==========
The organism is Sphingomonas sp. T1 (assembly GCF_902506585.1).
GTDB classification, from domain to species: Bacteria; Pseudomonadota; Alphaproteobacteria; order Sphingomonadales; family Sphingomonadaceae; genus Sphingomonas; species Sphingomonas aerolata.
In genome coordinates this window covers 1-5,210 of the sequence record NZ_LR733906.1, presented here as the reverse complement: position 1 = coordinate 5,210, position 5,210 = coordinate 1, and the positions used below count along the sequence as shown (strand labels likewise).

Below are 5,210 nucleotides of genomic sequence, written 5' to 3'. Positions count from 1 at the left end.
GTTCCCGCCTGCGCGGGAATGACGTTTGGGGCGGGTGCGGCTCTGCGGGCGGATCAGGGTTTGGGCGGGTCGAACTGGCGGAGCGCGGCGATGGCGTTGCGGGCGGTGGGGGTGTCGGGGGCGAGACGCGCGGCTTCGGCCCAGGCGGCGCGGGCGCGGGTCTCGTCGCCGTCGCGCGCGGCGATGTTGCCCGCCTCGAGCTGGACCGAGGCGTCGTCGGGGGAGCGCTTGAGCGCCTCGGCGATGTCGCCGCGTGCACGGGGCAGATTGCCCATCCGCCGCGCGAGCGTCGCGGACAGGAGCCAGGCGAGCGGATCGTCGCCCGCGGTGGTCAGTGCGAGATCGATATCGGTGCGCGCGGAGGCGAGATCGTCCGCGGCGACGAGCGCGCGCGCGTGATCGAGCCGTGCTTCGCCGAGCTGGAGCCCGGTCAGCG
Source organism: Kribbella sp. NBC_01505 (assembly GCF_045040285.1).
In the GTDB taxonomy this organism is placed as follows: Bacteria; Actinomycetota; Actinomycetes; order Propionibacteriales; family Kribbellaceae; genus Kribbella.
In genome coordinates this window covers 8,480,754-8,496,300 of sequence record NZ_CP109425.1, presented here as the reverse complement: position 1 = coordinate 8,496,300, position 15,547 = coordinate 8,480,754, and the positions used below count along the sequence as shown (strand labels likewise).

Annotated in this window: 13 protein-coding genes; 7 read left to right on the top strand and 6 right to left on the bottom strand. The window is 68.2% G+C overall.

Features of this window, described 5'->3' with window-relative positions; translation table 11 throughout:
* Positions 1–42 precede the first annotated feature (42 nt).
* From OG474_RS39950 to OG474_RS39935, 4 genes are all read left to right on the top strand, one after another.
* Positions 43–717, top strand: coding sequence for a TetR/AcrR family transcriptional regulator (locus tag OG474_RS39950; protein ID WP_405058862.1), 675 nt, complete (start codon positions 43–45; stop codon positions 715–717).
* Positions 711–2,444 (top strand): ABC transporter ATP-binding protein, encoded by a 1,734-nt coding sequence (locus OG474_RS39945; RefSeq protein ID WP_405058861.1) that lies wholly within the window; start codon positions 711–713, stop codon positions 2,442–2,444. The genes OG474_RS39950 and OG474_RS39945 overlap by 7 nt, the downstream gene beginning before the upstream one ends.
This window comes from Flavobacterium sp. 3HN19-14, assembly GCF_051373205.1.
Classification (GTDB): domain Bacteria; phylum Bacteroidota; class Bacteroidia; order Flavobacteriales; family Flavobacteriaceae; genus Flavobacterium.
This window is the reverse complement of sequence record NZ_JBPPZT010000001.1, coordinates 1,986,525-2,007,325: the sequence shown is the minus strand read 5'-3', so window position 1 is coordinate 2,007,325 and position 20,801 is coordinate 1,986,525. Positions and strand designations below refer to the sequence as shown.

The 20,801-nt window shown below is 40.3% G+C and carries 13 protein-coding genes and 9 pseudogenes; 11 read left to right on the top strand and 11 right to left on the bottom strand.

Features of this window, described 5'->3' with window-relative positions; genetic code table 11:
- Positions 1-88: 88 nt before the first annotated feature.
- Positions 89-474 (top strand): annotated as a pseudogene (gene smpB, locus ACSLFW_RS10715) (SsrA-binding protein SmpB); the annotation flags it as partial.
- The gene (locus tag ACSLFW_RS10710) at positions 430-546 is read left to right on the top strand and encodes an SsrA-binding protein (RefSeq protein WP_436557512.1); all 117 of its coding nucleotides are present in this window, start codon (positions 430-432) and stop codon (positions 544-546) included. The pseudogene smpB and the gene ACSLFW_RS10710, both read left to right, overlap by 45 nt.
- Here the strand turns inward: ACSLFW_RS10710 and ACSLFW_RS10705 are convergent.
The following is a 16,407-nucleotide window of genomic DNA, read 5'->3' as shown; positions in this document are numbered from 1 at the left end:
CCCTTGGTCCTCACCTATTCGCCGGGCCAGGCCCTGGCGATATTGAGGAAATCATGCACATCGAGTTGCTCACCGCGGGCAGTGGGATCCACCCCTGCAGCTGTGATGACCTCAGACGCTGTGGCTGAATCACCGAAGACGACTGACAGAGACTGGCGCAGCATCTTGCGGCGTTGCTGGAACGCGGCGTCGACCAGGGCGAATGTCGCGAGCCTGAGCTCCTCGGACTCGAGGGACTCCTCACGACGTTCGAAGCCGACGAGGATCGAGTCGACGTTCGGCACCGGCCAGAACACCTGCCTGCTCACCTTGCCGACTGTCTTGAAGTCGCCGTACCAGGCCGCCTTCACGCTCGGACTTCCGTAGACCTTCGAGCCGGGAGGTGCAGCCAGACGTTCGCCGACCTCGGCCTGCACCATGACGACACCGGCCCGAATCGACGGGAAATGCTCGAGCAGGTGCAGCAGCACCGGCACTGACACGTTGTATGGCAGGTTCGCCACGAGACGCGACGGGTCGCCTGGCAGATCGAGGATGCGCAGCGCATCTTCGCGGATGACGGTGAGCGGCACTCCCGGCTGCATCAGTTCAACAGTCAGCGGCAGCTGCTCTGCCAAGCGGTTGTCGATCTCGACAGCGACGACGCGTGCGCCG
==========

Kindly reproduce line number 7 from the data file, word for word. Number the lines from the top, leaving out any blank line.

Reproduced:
In the GTDB taxonomy this organism is placed as follows: Bacteria; Actinomycetota; Actinomycetes; order Propionibacteriales; family Kribbellaceae; genus Kribbella.